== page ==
Basalyga, and his firm JBAS Realty LLC, have already developed several old structures into apartment buildings, including The Warehouse Lofts in Scranton; The Railroad Lofts in Moscow; The North Valley Lofts in Olyphant; and The Lofts at 300 Bowman in Dickson City.
“We spend the money to do it right and bring back the original buildings as much as we can,” he said.
The developer said he’s proud to have saved the buildings.
His Dickson City apartments on Bowman Street began as a turn-of-the-century textile factory that later became home to Convenient Hardware. Before Basalyga purchased the property, it was going to be torn down, he said. Now, The Lofts at 300 Bowman house 20 one- and two-bedroom units, including 10 townhouses.
Neighborhoods appreciate the conversions of local landmarks, which can have the added benefit of improving nearby property values, Basalyga said. Specifically, he recalled the support he received when he converted the former Specialty Records at 210 N. Valley Ave., Olyphant, into 23 apartments. Specialty Records began in 1950, concentrating on producing 45 rpm records, before moving to a larger location decades later.
“It’s just a building that has meant so much to so many people that live down there,” Basalyga said.
Converting old buildings into apartments costs between $80,000 and $100,000 per unit, and projects take up to two years from acquisition to completion, he said.
‘Can’t duplicate what was made 100 years ago’
Historic buildings come from an era where labor was relatively inexpensive and materials were plentiful, but the age of the structures means developers often lack access to a building’s schematics, Jefferson said.
“You can’t duplicate what was made 100 years ago, but you can save it, and you can repurpose it, and you can bring it into the 21st century and have it around for 100 years to come,” he said.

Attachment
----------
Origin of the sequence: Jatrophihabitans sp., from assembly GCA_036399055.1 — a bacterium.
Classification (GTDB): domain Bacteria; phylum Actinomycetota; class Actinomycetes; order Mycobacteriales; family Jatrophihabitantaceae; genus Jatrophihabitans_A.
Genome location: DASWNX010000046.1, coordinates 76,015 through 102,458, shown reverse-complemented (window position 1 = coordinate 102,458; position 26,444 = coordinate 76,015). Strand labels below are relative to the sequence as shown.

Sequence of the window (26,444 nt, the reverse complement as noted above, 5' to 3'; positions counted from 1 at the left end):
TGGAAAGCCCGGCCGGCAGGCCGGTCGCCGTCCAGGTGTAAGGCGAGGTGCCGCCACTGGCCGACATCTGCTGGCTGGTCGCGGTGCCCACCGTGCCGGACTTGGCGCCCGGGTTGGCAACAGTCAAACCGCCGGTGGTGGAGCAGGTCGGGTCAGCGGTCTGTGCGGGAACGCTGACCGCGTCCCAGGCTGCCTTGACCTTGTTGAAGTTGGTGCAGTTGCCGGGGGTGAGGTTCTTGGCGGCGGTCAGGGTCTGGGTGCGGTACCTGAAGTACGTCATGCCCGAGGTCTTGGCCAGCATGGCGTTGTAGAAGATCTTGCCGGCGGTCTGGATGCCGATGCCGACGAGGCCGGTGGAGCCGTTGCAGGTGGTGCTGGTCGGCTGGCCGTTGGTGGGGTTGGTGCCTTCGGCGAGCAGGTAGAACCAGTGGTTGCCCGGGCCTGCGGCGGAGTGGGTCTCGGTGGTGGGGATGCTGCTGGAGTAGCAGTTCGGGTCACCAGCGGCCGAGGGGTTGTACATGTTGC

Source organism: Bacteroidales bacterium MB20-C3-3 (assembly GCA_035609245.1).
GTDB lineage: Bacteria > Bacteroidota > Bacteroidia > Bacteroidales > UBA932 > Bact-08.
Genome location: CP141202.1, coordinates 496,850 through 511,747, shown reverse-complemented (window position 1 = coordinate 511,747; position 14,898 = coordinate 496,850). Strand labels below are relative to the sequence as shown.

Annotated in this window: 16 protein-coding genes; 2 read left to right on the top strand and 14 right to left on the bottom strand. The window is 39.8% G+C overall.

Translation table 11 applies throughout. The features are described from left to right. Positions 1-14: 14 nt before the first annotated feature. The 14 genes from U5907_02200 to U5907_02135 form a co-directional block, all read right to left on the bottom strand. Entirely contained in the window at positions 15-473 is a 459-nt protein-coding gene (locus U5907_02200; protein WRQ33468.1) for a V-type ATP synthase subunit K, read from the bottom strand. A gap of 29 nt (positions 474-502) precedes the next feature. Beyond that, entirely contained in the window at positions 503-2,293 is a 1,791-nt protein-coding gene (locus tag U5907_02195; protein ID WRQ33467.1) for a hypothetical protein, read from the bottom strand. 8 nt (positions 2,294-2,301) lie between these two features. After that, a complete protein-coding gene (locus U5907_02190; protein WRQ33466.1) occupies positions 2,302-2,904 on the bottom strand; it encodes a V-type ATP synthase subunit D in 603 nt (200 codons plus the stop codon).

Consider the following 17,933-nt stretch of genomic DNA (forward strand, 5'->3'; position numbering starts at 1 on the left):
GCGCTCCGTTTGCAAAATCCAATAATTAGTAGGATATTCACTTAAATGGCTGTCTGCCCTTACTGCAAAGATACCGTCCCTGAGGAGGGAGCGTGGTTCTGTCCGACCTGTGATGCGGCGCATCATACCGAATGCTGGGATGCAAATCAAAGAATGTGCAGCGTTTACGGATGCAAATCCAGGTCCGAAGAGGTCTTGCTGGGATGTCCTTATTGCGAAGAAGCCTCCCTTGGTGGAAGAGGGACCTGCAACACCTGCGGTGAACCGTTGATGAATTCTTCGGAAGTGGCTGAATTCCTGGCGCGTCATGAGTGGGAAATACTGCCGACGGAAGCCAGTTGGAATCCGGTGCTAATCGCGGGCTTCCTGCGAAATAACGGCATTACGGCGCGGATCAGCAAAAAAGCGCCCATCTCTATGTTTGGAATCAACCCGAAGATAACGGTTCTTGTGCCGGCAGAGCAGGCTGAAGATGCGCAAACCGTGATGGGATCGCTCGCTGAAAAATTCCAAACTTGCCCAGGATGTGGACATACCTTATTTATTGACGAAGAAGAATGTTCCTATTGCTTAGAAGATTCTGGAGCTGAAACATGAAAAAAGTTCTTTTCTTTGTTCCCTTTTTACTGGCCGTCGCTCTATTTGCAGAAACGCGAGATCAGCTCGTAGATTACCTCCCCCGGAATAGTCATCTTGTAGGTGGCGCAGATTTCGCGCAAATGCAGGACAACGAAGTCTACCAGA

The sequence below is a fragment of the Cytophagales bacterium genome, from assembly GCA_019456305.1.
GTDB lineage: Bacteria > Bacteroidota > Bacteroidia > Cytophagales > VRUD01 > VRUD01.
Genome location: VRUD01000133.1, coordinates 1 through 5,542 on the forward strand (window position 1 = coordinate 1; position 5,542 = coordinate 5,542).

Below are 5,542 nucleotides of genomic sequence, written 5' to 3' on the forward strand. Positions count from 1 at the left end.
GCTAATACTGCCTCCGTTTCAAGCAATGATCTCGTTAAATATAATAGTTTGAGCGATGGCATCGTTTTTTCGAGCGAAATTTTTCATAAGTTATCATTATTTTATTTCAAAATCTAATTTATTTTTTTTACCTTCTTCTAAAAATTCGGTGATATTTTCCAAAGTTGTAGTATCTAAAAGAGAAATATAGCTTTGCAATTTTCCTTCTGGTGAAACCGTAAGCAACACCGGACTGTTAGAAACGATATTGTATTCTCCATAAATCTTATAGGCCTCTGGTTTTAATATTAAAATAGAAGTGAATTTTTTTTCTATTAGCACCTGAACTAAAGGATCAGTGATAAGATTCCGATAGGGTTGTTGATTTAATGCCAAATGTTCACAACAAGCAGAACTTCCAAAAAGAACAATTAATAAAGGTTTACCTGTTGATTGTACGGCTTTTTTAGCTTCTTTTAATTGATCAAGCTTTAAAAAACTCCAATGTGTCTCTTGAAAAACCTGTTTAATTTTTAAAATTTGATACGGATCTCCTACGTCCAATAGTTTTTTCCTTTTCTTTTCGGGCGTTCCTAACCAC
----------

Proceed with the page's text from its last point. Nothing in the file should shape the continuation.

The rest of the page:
Without a building’s drawings, developer’s can only take educated guesses about a structure, he said, adding they only know so much until they gut the building.
“You don’t generally have drawings,” he said. “You don’t know what’s behind the walls, you don’t know what’s under the floors, you don’t know the history.”
While peeling back the layers of the Samter’s building, a century-old structure at 101 Penn Ave. in Scranton, Jefferson learned that there had been a fire in the building at some point. When the building was initially repaired, the replaced floor joints had been placed in a different direction than the other floors, he said.
Initially constructed as a clothing store for men and boys, Samter’s closed in 1977. It was later used for state government offices but remained empty for years.
Jefferson’s company, Scranton-Samter LP, bought the building in December 2016.
Occupied since December 2018, Samter’s Lofts provide 24 residential units with retail tenants moving into the ground floor, Jefferson said.
Like Jefferson, Basalyga and Langan both pointed to the atmosphere of living in a converted century-old building.
People are attracted to the industrial feel of the buildings, which are nicely done, roomy, sizeable and have high ceilings, Basalyga said.
“When you walk in, you just get that awe factor,” he said.
The Goodwill apartments maintained the former school’s tall ceilings and high windows. Each classroom just about amounted to one apartment.
“It’s so bright and airy,” Langan said.
Buyers are looking for an experience when they decide where to live, Jefferson said.
“In order to have an experience, you have to go to a place like a historic rehab,” he said. “It’s just more than a roof over your head.”